In order to simulate the drying effect of the soil in a constant ambient temperature, after the compaction of the soil, the box of the tests in the “DP” scenario was placed inside the oven at a constant temperature of 30°C. The loss of moisture was controlled through the difference between the initial and final mass of the box. The drying process was finished after the sample reached a moisture content of 18.75%. Then the box was packed with film paper and inserted into two tightly closed plastic bags in order to prevent the exchange of moisture with the environment and to balance the suction of the soil through the box.
Calculating the Confined Stiffness
In order to use the geosynthetics as a reinforcement for pavements, the initial stiffness of the system from a pullout stress becomes more representative than the maximum pullout resistance. The reinforced pavement design methods, such as French Geotextile Committee (1981), Giroud and Han (2004) and the Swiss Society of Geotextiles Professionals (1985), for example, use the tensile strength and the unconfined stiffness (Jn) of the geosynthetic as a design parameter.
As the reinforcement used in the work is in a confined system, the mechanical behavior of the geosynthetic inserted in the pavement structure differs from that observed in tensile strength tests. Thus, it is assumed that the geogrid deformations in a field situation are smaller than those obtained in unconfined tensile tests.
During the pullout test, readings of the tensile load and displacements along the geosynthetic were made by the load cell and the four tell-tales, respectively. The apparent confined deformation was obtained by the displacement difference between the sensors called D2 and D3 (Figure 2), whose initial relative distance is 4.5 cm.
Although the pullout test is not the most suitable test for this calculation, the criterion for obtaining the confined stiffness modulus (Jc) was defined as the ratio between the pullout force and the deformation of the geosynthetic between two sensors, as an approach for a quantitative analysis (Equation 1).
Ferreira et al. (2008) used the same method and the same pullout apparatus to obtain the confined stiffness of geogrids and woven geotextiles. Moraci and Recalcati (2006) and Cardile et al. (2016) used a similar approach, where the slope of the curves of displacement vs. position along the specimen represented the local strain.
Geosynthetics are extensible reinforcements whose deformation in the confined region usually is larger in the frontal zone and smaller at the bottom of the box. However, for short inclusions, due to the extensibility effect, the distribution of the displacement, and therefore, of the shear stress was almost uniform along the length of the reinforcement (Cardile et al., 2016). The purpose of the pullout test is not to take the geotextile to rupture. The test would not simulate the confinement throughout the geotextile for large displacements, since the pressure bag would act in a limited area of the sample. With the pullout test, we intend to study only the load-elongation behavior of the confined geotextile at low deformations, as in geotextile-reinforced pavements, deformation greater than 2% was not observed (Lanz, 1992; Martins, 2000; Mendes, 2006).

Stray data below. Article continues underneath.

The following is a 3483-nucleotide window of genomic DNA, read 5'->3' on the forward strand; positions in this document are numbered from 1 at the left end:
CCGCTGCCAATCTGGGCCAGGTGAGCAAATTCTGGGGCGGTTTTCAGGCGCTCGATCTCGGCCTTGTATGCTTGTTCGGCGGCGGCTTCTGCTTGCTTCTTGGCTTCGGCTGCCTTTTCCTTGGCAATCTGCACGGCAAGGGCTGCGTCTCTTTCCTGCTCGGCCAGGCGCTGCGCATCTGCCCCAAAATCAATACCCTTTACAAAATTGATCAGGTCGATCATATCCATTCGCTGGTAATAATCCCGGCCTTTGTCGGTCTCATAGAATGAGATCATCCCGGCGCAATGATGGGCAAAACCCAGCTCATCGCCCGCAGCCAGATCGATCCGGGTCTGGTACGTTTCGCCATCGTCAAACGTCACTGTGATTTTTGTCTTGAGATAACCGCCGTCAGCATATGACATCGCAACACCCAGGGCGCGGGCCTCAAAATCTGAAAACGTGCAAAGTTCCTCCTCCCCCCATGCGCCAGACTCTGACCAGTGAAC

Fannin and Raju (1993) used strain gages to check the longitudinal deformation along the geosynthetic. Authors such as Palmeira (2009), Ferreira and Zornberg (2015), Bathurst and Ezzein (2017), and Zornberg et al. (2017) also presented different proposals and more complex approximations for the calculation of the confined stiffness of the geosynthetics using pullout tests. These approximations appear to be significantly better for the calculation of confined deformation of the geotextile than the calculation of the deformations directly by the displacement between two consecutive points.
Results and Discussion
Figure 4 illustrates the behavior of the unconfined stiffness modulus curves and deformation of the non-woven geotextile. Unconfined stiffness was obtained by the ratio of tensile force and deformation between two points known in the wide-width tensile test (ABNT NBR ISO 10319, 2013). The curves did not present considerable variability between the specimens.
Figure 5 shows the pullout test curves with the non-woven geotextile in the Optimum Scenario (O) with an overload of 14 kPa, as well as its suction measured by the tensiometer. It can be observed that the closer to the frontal region of the box, the greater the displacements of the transducers. As expected, all the tests presented the same behavior pattern as the sensors. The suction showed a slight variation after reaching the maximum pullout strength.
Figure 5. Pull-out curves for different points along the geosynthetic and suction measured by the tensiometer (Condition O-14).
Figure 6 shows the curves obtained by the average displacements of the tell-tales in the pullout tests, as well as their suctions.
Figure 7 shows the comparison between JN (unconfined stiffness modulus) and JC (confined stiffness modulus) of the non-woven geotextile used under different scenarios. In these charts, the Jn curve was that of the specimen that provided the intermediate values among the four specimens tested at the wide-width tensile test. The results presented stiffness curves with the same order of magnitude as the curves obtained by Ferreira et al. (2008) tested in the same small scale apparatus, but with granular soil in the upper layers. The curves obtained by Cardile et al. (2016), even using large boxes and an extruded geogrid with nominal tensile strength of 60 kN/m and vertical pressure of 50 kPa, also presented the same order of magnitude of the stiffness.
Figure 7. Comparison between confined and unconfined stiffness under different scenarios for the overload of: (a) 28 kPa and (b) 14 kPa.